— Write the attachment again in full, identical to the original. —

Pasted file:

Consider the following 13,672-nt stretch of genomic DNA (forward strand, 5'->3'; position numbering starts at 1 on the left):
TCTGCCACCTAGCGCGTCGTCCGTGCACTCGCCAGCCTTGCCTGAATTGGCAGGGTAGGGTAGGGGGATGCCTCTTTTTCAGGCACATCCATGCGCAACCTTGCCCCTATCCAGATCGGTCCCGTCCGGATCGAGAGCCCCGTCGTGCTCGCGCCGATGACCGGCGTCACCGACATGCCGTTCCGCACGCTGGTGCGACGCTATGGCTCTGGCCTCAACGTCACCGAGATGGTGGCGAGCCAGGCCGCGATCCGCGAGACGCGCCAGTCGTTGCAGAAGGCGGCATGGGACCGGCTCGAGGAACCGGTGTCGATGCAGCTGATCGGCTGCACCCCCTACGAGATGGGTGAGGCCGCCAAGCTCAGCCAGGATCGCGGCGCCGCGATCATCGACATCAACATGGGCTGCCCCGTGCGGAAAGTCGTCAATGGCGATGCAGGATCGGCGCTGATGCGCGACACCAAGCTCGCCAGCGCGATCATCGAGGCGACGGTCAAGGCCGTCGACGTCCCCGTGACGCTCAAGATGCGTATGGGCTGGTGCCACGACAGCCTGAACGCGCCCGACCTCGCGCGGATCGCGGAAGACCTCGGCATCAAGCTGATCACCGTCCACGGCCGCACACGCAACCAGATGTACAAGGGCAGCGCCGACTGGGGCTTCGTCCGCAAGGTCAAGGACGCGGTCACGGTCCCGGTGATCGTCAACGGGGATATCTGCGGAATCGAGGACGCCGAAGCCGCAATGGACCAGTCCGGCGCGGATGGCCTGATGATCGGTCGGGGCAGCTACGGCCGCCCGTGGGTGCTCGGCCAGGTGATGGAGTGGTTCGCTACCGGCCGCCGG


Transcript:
Consider the following 13,672-nt stretch of genomic DNA (forward strand, 5'->3'; position numbering starts at 1 on the left):
TCTGCCACCTAGCGCGTCGTCCGTGCACTCGCCAGCCTTGCCTGAATTGGCAGGGTAGGGTAGGGGGATGCCTCTTTTTCAGGCACATCCATGCGCAACCTTGCCCCTATCCAGATCGGTCCCGTCCGGATCGAGAGCCCCGTCGTGCTCGCGCCGATGACCGGCGTCACCGACATGCCGTTCCGCACGCTGGTGCGACGCTATGGCTCTGGCCTCAACGTCACCGAGATGGTGGCGAGCCAGGCCGCGATCCGCGAGACGCGCCAGTCGTTGCAGAAGGCGGCATGGGACCGGCTCGAGGAACCGGTGTCGATGCAGCTGATCGGCTGCACCCCCTACGAGATGGGTGAGGCCGCCAAGCTCAGCCAGGATCGCGGCGCCGCGATCATCGACATCAACATGGGCTGCCCCGTGCGGAAAGTCGTCAATGGCGATGCAGGATCGGCGCTGATGCGCGACACCAAGCTCGCCAGCGCGATCATCGAGGCGACGGTCAAGGCCGTCGACGTCCCCGTGACGCTCAAGATGCGTATGGGCTGGTGCCACGACAGCCTGAACGCGCCCGACCTCGCGCGGATCGCGGAAGACCTCGGCATCAAGCTGATCACCGTCCACGGCCGCACACGCAACCAGATGTACAAGGGCAGCGCCGACTGGGGCTTCGTCCGCAAGGTCAAGGACGCGGTCACGGTCCCGGTGATCGTCAACGGGGATATCTGCGGAATCGAGGACGCCGAAGCCGCAATGGACCAGTCCGGCGCGGATGGCCTGATGATCGGTCGGGGCAGCTACGGCCGCCCGTGGGTGCTCGGCCAGGTGATGGAGTGGTTCGCTACCGGCCGCCGG